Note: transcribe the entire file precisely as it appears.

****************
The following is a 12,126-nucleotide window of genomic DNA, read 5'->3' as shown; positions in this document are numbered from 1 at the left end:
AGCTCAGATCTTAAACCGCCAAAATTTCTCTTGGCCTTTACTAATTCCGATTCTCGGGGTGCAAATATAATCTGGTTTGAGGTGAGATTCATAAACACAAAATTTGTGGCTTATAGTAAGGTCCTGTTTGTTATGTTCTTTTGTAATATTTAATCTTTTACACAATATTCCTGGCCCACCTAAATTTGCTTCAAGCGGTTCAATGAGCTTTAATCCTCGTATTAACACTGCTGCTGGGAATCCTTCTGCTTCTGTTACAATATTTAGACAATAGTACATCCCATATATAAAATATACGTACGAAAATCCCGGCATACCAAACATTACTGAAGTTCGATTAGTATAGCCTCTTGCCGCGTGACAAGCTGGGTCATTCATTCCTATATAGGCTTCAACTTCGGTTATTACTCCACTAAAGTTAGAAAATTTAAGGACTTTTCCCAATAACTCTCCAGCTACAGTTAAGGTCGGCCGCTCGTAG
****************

The following is a 12,126-nucleotide window of genomic DNA, read 5'->3' as shown; positions in this document are numbered from 1 at the left end:
AGCTCAGATCTTAAACCGCCAAAATTTCTCTTGGCCTTTACTAATTCCGATTCTCGGGGTGCAAATATAATCTGGTTTGAGGTGAGATTCATAAACACAAAATTTGTGGCTTATAGTAAGGTCCTGTTTGTTATGTTCTTTTGTAATATTTAATCTTTTACACAATATTCCTGGCCCACCTAAATTTGCTTCAAGCGGTTCAATGAGCTTTAATCCTCGTATTAACACTGCTGCTGGGAATCCTTCTGCTTCTGTTACAATATTTAGACAATAGTACATCCCATATATAAAATATACGTACGAAAATCCCGGCATACCAAACATTACTGAAGTTCGATTAGTATAGCCTCTTGCCGCGTGACAAGCTGGGTCATTCATTCCTATATAGGCTTCAACTTCGGTTATTACTCCACTAAAGTTAGAAAATTTAAGGACTTTTCCCAATAACTCTCCAGCTACAGTTAAGGTCGGCCGCTCGTAG